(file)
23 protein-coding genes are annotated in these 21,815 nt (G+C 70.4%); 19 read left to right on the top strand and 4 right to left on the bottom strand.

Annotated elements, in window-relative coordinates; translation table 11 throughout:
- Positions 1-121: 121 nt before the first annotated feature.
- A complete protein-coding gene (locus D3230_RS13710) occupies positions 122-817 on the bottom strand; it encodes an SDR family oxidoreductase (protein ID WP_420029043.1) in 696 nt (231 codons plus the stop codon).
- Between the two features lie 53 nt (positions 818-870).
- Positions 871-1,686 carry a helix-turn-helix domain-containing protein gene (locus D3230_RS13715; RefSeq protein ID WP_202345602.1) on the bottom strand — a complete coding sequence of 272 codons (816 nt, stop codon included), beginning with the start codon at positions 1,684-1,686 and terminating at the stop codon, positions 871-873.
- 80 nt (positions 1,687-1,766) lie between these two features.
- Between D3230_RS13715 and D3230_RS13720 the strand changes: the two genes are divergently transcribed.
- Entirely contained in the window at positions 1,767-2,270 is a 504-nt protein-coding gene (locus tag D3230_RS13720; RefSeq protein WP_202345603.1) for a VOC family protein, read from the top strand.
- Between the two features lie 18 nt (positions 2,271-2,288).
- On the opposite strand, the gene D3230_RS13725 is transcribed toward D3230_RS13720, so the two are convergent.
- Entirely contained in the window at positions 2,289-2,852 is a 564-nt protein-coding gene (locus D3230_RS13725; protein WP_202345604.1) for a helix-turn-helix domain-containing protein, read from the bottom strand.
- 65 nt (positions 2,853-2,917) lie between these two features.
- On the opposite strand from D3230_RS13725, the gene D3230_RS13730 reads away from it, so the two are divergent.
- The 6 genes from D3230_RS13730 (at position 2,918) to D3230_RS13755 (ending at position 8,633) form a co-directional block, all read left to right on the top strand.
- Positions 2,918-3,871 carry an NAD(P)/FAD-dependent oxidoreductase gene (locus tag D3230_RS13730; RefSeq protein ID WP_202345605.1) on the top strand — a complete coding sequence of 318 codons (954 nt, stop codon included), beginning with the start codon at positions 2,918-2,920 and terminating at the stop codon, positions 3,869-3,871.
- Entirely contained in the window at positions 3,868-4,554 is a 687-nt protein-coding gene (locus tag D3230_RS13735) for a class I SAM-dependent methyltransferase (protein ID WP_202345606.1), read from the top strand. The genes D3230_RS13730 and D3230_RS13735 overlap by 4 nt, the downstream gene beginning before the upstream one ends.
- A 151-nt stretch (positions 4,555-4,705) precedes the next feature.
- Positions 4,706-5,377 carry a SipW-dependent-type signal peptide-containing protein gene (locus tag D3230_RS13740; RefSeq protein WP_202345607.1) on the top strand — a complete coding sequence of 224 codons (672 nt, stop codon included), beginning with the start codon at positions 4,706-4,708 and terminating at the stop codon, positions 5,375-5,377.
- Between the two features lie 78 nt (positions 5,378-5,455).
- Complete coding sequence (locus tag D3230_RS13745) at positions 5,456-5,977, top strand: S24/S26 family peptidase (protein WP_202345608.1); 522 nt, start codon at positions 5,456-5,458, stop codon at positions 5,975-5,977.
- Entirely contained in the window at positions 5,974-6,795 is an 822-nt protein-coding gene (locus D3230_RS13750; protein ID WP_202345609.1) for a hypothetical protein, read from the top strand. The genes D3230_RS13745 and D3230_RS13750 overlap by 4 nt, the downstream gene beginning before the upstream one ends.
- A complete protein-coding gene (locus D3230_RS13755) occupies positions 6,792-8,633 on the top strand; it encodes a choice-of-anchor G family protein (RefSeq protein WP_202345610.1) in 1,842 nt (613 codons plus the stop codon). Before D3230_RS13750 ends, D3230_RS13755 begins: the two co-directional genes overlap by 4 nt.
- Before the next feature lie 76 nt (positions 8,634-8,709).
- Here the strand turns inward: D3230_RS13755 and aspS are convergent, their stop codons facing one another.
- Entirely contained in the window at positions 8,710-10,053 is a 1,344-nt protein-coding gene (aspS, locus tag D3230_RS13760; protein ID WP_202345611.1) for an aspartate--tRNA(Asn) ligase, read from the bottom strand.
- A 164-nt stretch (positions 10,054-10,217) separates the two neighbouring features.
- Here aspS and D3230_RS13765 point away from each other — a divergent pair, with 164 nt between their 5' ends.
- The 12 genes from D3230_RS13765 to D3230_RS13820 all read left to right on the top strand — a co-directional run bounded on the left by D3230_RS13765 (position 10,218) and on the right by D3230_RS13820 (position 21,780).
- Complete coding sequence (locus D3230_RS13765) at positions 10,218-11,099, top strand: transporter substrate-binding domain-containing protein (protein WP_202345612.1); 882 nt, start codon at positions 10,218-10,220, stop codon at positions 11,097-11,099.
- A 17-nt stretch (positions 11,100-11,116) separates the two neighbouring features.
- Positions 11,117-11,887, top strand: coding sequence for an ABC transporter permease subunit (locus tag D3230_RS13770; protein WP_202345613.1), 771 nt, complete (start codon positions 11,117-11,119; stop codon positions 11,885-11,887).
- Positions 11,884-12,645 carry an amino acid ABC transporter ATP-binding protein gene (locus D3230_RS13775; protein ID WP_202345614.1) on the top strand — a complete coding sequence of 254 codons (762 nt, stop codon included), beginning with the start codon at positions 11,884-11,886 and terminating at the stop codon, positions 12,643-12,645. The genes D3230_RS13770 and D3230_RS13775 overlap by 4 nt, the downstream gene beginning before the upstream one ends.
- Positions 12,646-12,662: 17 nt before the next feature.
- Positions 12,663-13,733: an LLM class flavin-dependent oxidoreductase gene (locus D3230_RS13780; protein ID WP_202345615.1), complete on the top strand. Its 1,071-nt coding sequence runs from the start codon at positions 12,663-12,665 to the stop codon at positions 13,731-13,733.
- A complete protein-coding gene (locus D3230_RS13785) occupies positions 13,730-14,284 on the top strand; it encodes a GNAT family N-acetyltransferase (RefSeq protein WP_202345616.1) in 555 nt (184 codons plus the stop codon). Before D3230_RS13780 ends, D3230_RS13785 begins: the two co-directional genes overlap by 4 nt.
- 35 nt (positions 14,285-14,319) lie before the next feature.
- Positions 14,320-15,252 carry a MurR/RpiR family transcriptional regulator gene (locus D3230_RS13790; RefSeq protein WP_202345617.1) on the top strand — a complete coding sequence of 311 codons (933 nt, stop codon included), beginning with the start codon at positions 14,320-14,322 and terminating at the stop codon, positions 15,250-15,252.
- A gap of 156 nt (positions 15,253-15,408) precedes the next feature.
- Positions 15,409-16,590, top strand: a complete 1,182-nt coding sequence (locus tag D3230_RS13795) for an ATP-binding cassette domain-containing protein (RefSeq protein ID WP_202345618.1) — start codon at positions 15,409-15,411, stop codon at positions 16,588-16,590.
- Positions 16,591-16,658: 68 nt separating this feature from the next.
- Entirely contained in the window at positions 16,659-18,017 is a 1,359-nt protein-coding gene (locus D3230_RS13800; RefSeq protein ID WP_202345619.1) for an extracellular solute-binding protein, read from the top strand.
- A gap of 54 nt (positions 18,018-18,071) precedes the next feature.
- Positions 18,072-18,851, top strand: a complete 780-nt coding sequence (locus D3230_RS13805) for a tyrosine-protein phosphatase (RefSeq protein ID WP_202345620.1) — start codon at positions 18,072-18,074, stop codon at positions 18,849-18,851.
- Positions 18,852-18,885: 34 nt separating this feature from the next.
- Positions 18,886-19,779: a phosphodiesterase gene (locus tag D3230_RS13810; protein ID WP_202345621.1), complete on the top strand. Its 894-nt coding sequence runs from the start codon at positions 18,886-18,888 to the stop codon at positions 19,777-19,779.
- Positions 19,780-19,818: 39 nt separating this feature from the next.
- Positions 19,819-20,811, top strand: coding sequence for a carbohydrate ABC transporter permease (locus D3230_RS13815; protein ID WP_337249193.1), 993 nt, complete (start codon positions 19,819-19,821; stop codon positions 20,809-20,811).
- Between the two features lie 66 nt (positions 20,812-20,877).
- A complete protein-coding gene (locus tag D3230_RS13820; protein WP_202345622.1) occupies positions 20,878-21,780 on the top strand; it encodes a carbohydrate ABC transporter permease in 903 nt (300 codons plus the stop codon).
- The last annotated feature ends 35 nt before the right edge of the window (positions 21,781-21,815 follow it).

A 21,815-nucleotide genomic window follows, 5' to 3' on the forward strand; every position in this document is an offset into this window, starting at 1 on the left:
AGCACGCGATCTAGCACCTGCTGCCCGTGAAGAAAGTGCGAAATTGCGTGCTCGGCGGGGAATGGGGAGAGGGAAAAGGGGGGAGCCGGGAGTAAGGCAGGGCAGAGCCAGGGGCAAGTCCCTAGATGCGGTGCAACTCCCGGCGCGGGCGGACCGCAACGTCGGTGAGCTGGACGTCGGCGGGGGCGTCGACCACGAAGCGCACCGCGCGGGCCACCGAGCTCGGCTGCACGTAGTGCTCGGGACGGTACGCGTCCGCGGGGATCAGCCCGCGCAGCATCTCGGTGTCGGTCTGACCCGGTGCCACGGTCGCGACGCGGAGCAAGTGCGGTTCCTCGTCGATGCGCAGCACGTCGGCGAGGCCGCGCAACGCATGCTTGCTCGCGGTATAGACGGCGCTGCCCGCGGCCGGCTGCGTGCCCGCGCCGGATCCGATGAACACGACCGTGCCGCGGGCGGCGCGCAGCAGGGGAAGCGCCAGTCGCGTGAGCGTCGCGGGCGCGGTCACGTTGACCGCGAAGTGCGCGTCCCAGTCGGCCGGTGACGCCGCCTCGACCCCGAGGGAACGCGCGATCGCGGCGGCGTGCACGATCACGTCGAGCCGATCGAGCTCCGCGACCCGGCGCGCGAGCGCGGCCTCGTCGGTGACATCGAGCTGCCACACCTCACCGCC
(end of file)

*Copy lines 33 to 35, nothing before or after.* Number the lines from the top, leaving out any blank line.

- Positions 11,884-12,645 carry an amino acid ABC transporter ATP-binding protein gene (locus D3230_RS13775; protein ID WP_202345614.1) on the top strand — a complete coding sequence of 254 codons (762 nt, stop codon included), beginning with the start codon at positions 11,884-11,886 and terminating at the stop codon, positions 12,643-12,645. The genes D3230_RS13770 and D3230_RS13775 overlap by 4 nt, the downstream gene beginning before the upstream one ends.
- Positions 12,646-12,662: 17 nt before the next feature.
- Positions 12,663-13,733: an LLM class flavin-dependent oxidoreductase gene (locus D3230_RS13780; protein ID WP_202345615.1), complete on the top strand. Its 1,071-nt coding sequence runs from the start codon at positions 12,663-12,665 to the stop codon at positions 13,731-13,733.